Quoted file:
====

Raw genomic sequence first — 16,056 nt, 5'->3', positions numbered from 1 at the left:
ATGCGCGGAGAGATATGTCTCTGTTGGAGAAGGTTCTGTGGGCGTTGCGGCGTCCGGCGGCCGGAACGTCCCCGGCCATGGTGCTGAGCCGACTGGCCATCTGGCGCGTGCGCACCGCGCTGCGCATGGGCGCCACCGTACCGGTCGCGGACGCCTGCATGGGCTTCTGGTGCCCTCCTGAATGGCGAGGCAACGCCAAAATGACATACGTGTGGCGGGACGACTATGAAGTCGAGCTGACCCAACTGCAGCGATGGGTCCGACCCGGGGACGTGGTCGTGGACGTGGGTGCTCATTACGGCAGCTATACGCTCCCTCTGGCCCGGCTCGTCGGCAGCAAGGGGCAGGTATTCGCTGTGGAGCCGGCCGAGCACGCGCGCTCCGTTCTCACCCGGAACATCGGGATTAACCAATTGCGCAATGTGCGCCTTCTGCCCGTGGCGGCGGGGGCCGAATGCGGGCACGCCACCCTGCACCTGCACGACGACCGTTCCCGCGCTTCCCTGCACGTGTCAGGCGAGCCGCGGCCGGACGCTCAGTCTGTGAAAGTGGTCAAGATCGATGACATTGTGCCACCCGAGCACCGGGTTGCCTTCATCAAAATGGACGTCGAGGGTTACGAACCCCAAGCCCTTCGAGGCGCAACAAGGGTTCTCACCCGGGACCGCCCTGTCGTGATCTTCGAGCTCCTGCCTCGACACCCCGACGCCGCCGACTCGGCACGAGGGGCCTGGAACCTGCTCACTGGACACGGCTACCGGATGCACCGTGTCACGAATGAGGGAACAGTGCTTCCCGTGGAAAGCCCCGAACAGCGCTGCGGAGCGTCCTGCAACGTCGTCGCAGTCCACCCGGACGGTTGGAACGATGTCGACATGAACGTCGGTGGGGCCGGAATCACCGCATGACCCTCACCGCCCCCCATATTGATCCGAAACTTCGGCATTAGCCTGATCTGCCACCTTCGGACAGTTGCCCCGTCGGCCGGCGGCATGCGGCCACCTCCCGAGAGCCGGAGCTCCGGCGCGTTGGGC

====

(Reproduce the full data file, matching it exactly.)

Raw genomic sequence first — 16,056 nt, 5'->3', positions numbered from 1 at the left:
ATGCGCGGAGAGATATGTCTCTGTTGGAGAAGGTTCTGTGGGCGTTGCGGCGTCCGGCGGCCGGAACGTCCCCGGCCATGGTGCTGAGCCGACTGGCCATCTGGCGCGTGCGCACCGCGCTGCGCATGGGCGCCACCGTACCGGTCGCGGACGCCTGCATGGGCTTCTGGTGCCCTCCTGAATGGCGAGGCAACGCCAAAATGACATACGTGTGGCGGGACGACTATGAAGTCGAGCTGACCCAACTGCAGCGATGGGTCCGACCCGGGGACGTGGTCGTGGACGTGGGTGCTCATTACGGCAGCTATACGCTCCCTCTGGCCCGGCTCGTCGGCAGCAAGGGGCAGGTATTCGCTGTGGAGCCGGCCGAGCACGCGCGCTCCGTTCTCACCCGGAACATCGGGATTAACCAATTGCGCAATGTGCGCCTTCTGCCCGTGGCGGCGGGGGCCGAATGCGGGCACGCCACCCTGCACCTGCACGACGACCGTTCCCGCGCTTCCCTGCACGTGTCAGGCGAGCCGCGGCCGGACGCTCAGTCTGTGAAAGTGGTCAAGATCGATGACATTGTGCCACCCGAGCACCGGGTTGCCTTCATCAAAATGGACGTCGAGGGTTACGAACCCCAAGCCCTTCGAGGCGCAACAAGGGTTCTCACCCGGGACCGCCCTGTCGTGATCTTCGAGCTCCTGCCTCGACACCCCGACGCCGCCGACTCGGCACGAGGGGCCTGGAACCTGCTCACTGGACACGGCTACCGGATGCACCGTGTCACGAATGAGGGAACAGTGCTTCCCGTGGAAAGCCCCGAACAGCGCTGCGGAGCGTCCTGCAACGTCGTCGCAGTCCACCCGGACGGTTGGAACGATGTCGACATGAACGTCGGTGGGGCCGGAATCACCGCATGACCCTCACCGCCCCCCATATTGATCCGAAACTTCGGCATTAGCCTGATCTGCCACCTTCGGACAGTTGCCCCGTCGGCCGGCGGCATGCGGCCACCTCCCGAGAGCCGGAGCTCCGGCGCGTTGGGC